The need to express our individuality has never been so loud as it is today. In the design circles, there are several ways to do this. Have you tried a feature wall? Also known as an accent wall, it is a wall having a design that is different from the rest of the walls in a room. It is meant to stand out from the other walls.
Where to use it
Aloysius Nangosha, an interior designer shares on where to put your accent wall:
Highlight a focal point: Accent walls are ideal to highlight to what you intend to be your focal point in the room. “For example, it could be the wall on which the TV is mounted, or if it is in your bedroom, it should be that wall behind the headboard.”
Open spaces: If you have an open lay out where, say the living space is embedded within the dining room, Nangosha says that rather than a step to differentiate the two spaces, an accent wall can be used to highlight one of the spaces. For example, a bold blue accent wall can help to somewhat ‘pull’ the living room out of the dining space.
So how does one make one stand out without causing a design disaster? Lawrence Simeo, an interior designer shares tips:
Compliment your colours: In as much as you want this wall to stand out, work with colours or patterns that marry well with what is in the room.
Make a facelift with paint: Incase the accent wall is in need of an update or you simply want to create one, using paint may be the most pocket friendly option. “Unlike materials such as a wall paper, paint is easy to play with and incase you do not like the outcome, it is easy to make alterations.”
Find your focal point: Just like you are intentional about the colour or pattern to use, so should you be with the wall to use. “With feature walls highlighting the room’s focal point, only that wall housing it should be turned into the feature wall. That is because the feature wall puts emphasis to where the eye should be drawn to. Therefore, making another wall other than that housing the focal point an accent wall means the eye has no resting place.”
Even when your focal point, say TV screen is housed on a wall with a window, Nangosha says an accent wall may not look great there because the window will compete for attention with the TV. In this case, you may want to reposition your screen.
Consider room size: Not every size of room will do with regards to a feature wall. “If a room is small, you will have to refrain from putting a feature wall lest it looks smaller. If your idea for that room was a bold or bright colour, then you are better off painting all the walls rather than just one. Bigger rooms are the best bet when thinking of a feature wall,” he advises.
Space matters: An accent wall is meant to be a highlight. Therefore, putting it in a room where there is already so much going on (overcrowded) will only create chaos for the eye. ”The eye needs to pick it up at first glance, so allow this wall space to breathe and stand out,” Simeo says.
Think out of the box: Many people think that all there is regarding material to create an accent wall is paint and wallpaper. However, Simeo says there are several others such as wood, rugs, and stone. “So, feel free to explore your options and mix the materials, if you can, to make a statement with your wall.”
Wallpaper: For many, at the mention of wallpaper, the thought of the mess it creates, not forgetting the hard work that comes with taking it down crowds their minds. As such, they want to steer clear of it. ”However, there are several peel-and-stick options available on the market. That way, you will not miss out on the various patterns that this material will afford you.”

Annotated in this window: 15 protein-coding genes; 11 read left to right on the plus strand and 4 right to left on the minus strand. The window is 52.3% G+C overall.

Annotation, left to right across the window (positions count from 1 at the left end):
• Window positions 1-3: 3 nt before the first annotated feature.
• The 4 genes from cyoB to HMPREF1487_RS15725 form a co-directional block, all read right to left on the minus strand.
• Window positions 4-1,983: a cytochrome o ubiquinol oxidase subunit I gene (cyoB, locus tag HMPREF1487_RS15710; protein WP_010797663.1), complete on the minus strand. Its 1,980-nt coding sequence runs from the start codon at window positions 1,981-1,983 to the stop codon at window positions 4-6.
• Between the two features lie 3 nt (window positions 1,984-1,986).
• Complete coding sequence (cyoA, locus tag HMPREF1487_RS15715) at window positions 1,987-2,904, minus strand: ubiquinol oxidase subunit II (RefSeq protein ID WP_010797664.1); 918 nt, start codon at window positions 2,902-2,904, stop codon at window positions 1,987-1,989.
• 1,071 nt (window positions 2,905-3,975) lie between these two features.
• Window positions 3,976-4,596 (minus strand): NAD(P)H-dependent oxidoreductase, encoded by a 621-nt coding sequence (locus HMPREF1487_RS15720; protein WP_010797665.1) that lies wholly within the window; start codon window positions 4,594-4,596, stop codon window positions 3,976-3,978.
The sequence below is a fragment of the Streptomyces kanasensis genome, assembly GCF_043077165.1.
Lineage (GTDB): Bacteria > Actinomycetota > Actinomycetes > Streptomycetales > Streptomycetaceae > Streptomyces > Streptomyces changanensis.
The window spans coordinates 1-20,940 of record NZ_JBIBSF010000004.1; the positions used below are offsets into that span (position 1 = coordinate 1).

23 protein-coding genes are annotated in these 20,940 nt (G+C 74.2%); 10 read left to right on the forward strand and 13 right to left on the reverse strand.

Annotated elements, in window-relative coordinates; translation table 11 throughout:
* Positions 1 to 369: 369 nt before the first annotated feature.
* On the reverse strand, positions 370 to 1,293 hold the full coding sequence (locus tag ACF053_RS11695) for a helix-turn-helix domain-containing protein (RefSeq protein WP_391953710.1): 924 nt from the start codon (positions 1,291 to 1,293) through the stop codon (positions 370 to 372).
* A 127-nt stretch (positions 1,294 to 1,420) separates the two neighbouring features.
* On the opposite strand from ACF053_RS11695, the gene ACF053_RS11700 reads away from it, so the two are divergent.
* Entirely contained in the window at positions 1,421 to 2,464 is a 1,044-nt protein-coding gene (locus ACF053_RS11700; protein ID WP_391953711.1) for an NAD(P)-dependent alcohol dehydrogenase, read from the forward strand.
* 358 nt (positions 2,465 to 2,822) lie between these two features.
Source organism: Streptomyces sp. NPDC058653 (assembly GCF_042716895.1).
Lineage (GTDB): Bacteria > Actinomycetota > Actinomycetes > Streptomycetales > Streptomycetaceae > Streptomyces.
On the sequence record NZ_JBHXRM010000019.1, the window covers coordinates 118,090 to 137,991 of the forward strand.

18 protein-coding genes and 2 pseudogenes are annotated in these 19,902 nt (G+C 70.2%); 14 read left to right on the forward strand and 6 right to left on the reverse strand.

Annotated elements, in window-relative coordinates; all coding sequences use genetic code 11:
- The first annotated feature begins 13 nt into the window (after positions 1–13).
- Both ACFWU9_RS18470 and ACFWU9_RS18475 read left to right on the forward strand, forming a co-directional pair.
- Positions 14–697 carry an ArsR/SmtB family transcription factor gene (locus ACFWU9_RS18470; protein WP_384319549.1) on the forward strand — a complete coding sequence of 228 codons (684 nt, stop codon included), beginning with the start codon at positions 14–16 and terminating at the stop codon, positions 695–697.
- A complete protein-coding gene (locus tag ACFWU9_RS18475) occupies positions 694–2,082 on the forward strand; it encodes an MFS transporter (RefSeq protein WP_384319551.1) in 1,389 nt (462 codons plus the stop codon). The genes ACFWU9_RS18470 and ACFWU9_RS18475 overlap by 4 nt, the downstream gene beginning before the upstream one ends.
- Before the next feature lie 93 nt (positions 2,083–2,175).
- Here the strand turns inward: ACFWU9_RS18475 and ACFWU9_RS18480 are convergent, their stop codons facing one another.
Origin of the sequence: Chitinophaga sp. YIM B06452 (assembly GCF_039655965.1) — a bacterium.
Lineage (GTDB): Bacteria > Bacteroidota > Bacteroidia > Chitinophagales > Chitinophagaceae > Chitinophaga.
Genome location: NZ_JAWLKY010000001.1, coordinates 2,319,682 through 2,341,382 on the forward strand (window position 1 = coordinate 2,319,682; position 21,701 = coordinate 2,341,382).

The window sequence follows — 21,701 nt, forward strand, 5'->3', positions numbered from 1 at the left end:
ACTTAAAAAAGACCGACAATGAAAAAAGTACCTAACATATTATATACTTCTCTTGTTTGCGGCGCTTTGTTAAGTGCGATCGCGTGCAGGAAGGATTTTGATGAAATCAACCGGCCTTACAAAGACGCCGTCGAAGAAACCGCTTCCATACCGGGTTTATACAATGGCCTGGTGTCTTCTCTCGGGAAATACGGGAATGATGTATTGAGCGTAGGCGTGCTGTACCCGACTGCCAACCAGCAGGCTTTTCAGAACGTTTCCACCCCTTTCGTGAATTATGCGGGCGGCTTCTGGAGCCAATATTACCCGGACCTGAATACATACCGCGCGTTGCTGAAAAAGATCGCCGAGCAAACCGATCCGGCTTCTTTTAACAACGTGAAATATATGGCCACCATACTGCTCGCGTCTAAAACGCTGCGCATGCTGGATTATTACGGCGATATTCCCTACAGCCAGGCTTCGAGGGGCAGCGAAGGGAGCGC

Accent wall ideas
Irene Kajubi, an interior designer, shares how you can work with various materials to create a feature wall.
A mural: While murals seem daunting to create, once it is done, it will lend the room an artistic feel. “You may work with monotones or bright colours depending on what you desire. A large sized mural, covering the entire wall will make your room appealing,” she says.
Use colours to create depth: While some may find patterns fancy, others find them cluttered. If you are the latter, Kajubi says you may want to go for a single colour. “For depth, a deep colour will do the trick.”
Wood paneling: We have mainly seen wood panels for wooden floors and ceilings. However, she says they can also work well when creating a feature wall. “You may paint them to create an even more dramatic effect or leave them in their natural state with just a coat of varnish..”
Get loud with paint: For some, depth is not what they are looking for with their accent walls, they are looking for vibrancy. As such, Kajubi says a bright colour, say, bright green, orange will come in handy. “These will breathe life to the room and give it a punchy look.”
Use the rugs: Many have known rugs to beautify our floors, but how about hanging them on the wall? Well, Kajubi says for an accent wall, it is not about simply picking your bedside rug and hanging it on the wall. “Drill or nail it to your wall to lend patterns, warmth, and texture. When picking rugs for your wall, go for Persian, Moroccan and animal skin.”
Pick up some wallpaper: Wallpaper can afford you several patterns and looks that it is a darling to those that need change with not so much work. If it is a rustic look that you are looking for, or a floral look, wallpaper will afford you that. However, Kajubi advises that some wallpaper has patterns that if put from floor to ceiling can be overwhelming, even for an accent wall.
Stone it up: While paint and wallpaper are temporary and easy to change, stone, on the other hand is permanent.
Remember to follow the 60-30-10 rule for your whole room: use light colours for 60 per cent of the space, so it will look brighter and more spacious; contrast with a matching and darkercolour for that other 30 per cent; leave the remaining 10 per cent for the detailing.